Monastic Profession: Our Promise to Try

And what does the Spirit say? Come and listen to me...  Rule of Benedict

Monastic life is not a static life of perfection, as the monk in the cave thought, but a journey of coming to recognize human weaknesses and then depending upon God's mercy and help to grow into a tender, understanding and gentle person.

Thus, monastic commitment is not a commitment to be instantly perfect, but a commitment to seek God and grow into perfection. This is why a monastic makes monastic profession rather than takes vows. Vows are a state of existence in which a person promises to live now: poverty, chastity, and obedience. If the person does not keep one of the vows, the person transgresses the vow and fails.

But with monastic profession, a person promises to be on a constant journey of seeking God (conversatio morum). The journey is not complete on the day of profession, but on the day of death. A monastic fails in monastic life when the person stops seeking, when the person stops growing, when the person stops depending upon God for loving kindness and merciful forgiveness. – Daniel Ward, OSB

St. Benedict surely was one of our wisest saints. Writing his Rule to help "safeguard love," he wove critical concepts throughout the text that help form the promises Benedictines make at their monastic profession. The promises lay the foundation for "a journey of coming to recognize human weaknesses and then depending upon God," according to Daniel Ward, OSB.

Here's how we recognize our weaknesses and depend upon God, as articulated by the newest members of our community.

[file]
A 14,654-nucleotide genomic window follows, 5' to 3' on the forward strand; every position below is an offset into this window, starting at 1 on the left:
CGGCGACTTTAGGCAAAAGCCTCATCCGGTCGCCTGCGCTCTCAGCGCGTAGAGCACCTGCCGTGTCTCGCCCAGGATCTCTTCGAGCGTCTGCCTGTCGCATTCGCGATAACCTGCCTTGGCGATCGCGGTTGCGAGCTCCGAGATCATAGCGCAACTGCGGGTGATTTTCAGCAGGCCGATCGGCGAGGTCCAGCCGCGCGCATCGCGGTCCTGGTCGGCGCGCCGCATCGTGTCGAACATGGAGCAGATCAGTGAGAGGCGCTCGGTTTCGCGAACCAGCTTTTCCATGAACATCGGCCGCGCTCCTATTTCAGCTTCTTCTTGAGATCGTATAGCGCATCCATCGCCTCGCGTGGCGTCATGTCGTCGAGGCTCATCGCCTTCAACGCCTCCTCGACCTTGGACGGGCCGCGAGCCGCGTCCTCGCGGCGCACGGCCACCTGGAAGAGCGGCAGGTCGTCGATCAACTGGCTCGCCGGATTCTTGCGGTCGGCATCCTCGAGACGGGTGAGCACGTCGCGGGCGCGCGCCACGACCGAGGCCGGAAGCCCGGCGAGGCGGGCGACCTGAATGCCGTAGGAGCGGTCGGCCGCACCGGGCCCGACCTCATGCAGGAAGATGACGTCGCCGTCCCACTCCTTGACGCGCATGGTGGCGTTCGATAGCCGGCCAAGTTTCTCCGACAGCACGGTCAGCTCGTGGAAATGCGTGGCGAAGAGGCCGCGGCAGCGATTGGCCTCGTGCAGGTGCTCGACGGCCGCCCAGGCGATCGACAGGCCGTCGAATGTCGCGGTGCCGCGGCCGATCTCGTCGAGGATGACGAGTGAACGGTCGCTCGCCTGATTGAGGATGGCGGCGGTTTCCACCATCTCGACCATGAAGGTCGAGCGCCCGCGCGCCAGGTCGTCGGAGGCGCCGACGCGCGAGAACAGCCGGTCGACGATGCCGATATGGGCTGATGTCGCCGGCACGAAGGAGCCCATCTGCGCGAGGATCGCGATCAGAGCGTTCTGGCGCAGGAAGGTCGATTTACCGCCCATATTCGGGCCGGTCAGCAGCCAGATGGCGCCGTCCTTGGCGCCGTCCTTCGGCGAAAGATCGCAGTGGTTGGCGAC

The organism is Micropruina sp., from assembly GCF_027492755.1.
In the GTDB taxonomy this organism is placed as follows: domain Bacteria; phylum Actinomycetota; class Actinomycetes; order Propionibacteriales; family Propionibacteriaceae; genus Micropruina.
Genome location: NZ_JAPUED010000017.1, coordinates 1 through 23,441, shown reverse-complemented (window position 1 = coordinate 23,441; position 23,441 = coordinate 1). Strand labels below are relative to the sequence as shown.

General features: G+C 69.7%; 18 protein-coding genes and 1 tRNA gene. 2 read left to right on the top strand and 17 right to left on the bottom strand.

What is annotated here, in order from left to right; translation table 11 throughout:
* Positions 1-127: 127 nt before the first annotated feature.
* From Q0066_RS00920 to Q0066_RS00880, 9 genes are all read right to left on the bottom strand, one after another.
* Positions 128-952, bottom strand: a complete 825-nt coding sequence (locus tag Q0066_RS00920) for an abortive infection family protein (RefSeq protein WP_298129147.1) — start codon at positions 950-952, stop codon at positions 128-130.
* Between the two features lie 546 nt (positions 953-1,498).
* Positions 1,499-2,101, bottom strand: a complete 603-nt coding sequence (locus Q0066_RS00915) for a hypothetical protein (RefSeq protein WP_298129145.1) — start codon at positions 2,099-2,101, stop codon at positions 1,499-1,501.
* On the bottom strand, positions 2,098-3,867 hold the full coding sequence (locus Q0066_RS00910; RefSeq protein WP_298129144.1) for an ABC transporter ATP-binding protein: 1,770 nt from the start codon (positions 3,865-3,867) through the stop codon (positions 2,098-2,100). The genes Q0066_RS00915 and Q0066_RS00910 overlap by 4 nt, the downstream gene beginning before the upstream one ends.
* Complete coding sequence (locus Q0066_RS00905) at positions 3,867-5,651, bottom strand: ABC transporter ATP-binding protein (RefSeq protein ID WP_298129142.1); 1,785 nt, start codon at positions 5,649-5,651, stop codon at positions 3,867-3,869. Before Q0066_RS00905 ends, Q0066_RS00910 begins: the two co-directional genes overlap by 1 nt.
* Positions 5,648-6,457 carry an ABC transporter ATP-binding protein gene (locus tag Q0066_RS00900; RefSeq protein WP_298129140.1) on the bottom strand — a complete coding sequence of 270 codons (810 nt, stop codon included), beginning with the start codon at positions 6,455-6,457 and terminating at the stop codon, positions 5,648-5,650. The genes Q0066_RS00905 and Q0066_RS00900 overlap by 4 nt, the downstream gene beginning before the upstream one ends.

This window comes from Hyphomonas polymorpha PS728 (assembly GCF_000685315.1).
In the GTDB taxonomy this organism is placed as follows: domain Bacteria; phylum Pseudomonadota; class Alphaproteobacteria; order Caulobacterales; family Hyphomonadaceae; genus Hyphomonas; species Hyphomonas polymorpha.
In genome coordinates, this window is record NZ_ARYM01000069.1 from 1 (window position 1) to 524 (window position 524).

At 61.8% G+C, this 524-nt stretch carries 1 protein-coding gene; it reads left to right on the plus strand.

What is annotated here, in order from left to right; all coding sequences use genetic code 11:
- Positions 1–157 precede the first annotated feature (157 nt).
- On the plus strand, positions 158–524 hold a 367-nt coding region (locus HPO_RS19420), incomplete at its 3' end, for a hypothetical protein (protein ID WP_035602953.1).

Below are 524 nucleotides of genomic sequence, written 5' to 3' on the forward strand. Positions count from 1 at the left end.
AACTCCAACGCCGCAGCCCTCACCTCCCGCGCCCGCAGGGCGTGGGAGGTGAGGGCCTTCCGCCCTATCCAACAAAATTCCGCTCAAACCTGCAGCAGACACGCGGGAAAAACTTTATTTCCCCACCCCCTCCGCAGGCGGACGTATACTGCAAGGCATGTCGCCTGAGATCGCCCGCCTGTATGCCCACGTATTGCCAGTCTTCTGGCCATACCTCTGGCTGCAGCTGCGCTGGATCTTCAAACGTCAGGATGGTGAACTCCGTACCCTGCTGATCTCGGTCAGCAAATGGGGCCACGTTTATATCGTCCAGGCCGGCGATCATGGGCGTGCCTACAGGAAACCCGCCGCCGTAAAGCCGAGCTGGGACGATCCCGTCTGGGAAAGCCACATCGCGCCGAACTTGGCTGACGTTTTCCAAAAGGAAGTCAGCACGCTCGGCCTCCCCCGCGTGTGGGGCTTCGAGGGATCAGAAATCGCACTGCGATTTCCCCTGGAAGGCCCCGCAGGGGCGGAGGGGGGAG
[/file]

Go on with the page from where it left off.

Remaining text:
Promise #1: Obedience

Coming from the Latin word obedir, to hear, obedience is the promise to listen. Listening to the voice of the Holy Spirit in Scriptures, in nature, in one another, Benedictines are guided by the question of what is best for the members of the community, both individually and as a group. "Obedience is willingly – not blindly –giving up the inclination toward selfbeing, self-wants, self-priorities," Novice Jackie Walsh says. "As a member of this community, I am no longer just one person. I am a part of the whole, and as such, my priorities are no longer mine alone. Obedience is listening to the voice of God as it reverberates within."

Promise #2: Stability

Stability is the promise to live life together. For Benedictines, stability requires celibacy which enables us to devote all of our time and energy to the service of one another and others. It also requires monastic poverty, which enables us to live simply and share all we have with one another.

"Bloom where you are planted," Sister Bobbi Bussan says. "I think that is exactly what we are called to do. We are called to be a witness today in our fast-paced world to a different way of life. We are challenged to grow in love and humility, service to each other and the world, obedience to each other and God. We could not do these things without the soil that stability provides."

Promise #3: Fidelity

While fidelity may be recognized by our culture as nothing more than an offhand promise to be true, Benedictines take the concept quite seriously. Fidelity to the Monastic Way of Life is the promise to keep God at the center of our lives. It is both life-defining and transformational ... and lived in the context of the daily.

"The promise of fidelity is the promise to attend community night," Novice Stefanie says. "It's the promise to be in chapel for prayers. It's the promise to put my community's needs before my own. For example, when looking for a teaching job, I talked with my formation director and the prioress about it, and whether I should work full-time or parttime. These things can affect prayer and community life. I received their blessing before I accepted a job. I did this in fidelity to my community, just like I would have done in a family."